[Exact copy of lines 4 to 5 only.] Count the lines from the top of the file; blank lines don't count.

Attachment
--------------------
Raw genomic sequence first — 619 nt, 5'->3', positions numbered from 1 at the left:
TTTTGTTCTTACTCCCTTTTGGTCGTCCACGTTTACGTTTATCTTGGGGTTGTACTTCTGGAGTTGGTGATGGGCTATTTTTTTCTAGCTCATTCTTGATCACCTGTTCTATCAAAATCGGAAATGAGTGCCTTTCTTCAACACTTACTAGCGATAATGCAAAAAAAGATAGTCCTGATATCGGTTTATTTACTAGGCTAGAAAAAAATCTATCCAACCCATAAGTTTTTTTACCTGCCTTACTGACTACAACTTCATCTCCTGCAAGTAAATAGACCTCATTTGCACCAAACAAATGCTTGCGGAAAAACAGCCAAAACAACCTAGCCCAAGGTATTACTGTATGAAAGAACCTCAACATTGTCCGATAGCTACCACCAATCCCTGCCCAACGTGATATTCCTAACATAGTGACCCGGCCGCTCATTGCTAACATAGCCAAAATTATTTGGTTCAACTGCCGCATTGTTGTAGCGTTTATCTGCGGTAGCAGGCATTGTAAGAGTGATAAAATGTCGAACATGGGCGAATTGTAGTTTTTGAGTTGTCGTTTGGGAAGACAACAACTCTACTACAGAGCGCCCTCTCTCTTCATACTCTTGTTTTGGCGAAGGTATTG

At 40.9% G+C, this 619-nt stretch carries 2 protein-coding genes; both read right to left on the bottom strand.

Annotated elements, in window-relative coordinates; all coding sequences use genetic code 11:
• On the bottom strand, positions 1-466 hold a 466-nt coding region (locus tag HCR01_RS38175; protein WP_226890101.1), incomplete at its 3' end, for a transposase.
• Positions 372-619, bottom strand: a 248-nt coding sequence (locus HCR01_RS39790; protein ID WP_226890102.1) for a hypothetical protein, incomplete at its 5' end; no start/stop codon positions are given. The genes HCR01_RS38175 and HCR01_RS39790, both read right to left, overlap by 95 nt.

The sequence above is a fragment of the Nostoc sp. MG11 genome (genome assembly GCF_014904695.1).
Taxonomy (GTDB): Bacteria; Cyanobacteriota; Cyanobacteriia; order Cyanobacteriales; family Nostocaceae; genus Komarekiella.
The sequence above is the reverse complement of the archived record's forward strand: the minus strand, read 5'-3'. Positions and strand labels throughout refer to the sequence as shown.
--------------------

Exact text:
Annotated elements, in window-relative coordinates; all coding sequences use genetic code 11:
• On the bottom strand, positions 1-466 hold a 466-nt coding region (locus tag HCR01_RS38175; protein WP_226890101.1), incomplete at its 3' end, for a transposase.